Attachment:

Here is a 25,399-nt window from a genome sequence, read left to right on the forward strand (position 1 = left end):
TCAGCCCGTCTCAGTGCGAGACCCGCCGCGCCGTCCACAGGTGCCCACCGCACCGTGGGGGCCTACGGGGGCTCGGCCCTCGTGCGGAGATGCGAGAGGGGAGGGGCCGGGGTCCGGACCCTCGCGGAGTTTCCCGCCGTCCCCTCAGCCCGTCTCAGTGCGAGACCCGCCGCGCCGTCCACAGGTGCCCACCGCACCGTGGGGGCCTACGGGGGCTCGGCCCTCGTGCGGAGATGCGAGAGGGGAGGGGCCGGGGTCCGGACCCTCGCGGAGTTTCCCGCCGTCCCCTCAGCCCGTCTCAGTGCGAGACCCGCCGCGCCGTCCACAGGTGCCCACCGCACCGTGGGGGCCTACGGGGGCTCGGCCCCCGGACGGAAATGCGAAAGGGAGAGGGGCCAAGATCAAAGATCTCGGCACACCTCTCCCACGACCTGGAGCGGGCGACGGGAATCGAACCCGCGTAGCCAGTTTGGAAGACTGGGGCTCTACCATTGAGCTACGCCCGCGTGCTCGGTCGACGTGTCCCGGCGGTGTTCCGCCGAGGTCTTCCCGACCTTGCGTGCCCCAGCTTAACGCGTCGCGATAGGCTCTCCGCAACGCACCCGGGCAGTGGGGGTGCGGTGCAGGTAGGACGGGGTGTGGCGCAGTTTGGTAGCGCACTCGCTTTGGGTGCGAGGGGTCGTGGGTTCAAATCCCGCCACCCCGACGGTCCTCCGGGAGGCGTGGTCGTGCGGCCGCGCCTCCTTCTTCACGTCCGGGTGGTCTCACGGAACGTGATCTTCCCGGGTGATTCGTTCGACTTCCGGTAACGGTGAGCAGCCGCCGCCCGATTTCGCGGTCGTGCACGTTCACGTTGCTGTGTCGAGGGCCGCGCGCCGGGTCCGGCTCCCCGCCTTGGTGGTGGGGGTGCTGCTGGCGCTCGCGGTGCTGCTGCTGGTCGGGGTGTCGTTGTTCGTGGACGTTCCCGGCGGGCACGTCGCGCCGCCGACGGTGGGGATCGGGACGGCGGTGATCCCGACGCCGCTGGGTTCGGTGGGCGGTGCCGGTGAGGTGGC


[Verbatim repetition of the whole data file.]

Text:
Here is a 25,399-nt window from a genome sequence, read left to right on the forward strand (position 1 = left end):
TCAGCCCGTCTCAGTGCGAGACCCGCCGCGCCGTCCACAGGTGCCCACCGCACCGTGGGGGCCTACGGGGGCTCGGCCCTCGTGCGGAGATGCGAGAGGGGAGGGGCCGGGGTCCGGACCCTCGCGGAGTTTCCCGCCGTCCCCTCAGCCCGTCTCAGTGCGAGACCCGCCGCGCCGTCCACAGGTGCCCACCGCACCGTGGGGGCCTACGGGGGCTCGGCCCTCGTGCGGAGATGCGAGAGGGGAGGGGCCGGGGTCCGGACCCTCGCGGAGTTTCCCGCCGTCCCCTCAGCCCGTCTCAGTGCGAGACCCGCCGCGCCGTCCACAGGTGCCCACCGCACCGTGGGGGCCTACGGGGGCTCGGCCCCCGGACGGAAATGCGAAAGGGAGAGGGGCCAAGATCAAAGATCTCGGCACACCTCTCCCACGACCTGGAGCGGGCGACGGGAATCGAACCCGCGTAGCCAGTTTGGAAGACTGGGGCTCTACCATTGAGCTACGCCCGCGTGCTCGGTCGACGTGTCCCGGCGGTGTTCCGCCGAGGTCTTCCCGACCTTGCGTGCCCCAGCTTAACGCGTCGCGATAGGCTCTCCGCAACGCACCCGGGCAGTGGGGGTGCGGTGCAGGTAGGACGGGGTGTGGCGCAGTTTGGTAGCGCACTCGCTTTGGGTGCGAGGGGTCGTGGGTTCAAATCCCGCCACCCCGACGGTCCTCCGGGAGGCGTGGTCGTGCGGCCGCGCCTCCTTCTTCACGTCCGGGTGGTCTCACGGAACGTGATCTTCCCGGGTGATTCGTTCGACTTCCGGTAACGGTGAGCAGCCGCCGCCCGATTTCGCGGTCGTGCACGTTCACGTTGCTGTGTCGAGGGCCGCGCGCCGGGTCCGGCTCCCCGCCTTGGTGGTGGGGGTGCTGCTGGCGCTCGCGGTGCTGCTGCTGGTCGGGGTGTCGTTGTTCGTGGACGTTCCCGGCGGGCACGTCGCGCCGCCGACGGTGGGGATCGGGACGGCGGTGATCCCGACGCCGCTGGGTTCGGTGGGCGGTGCCGGTGAGGTGGC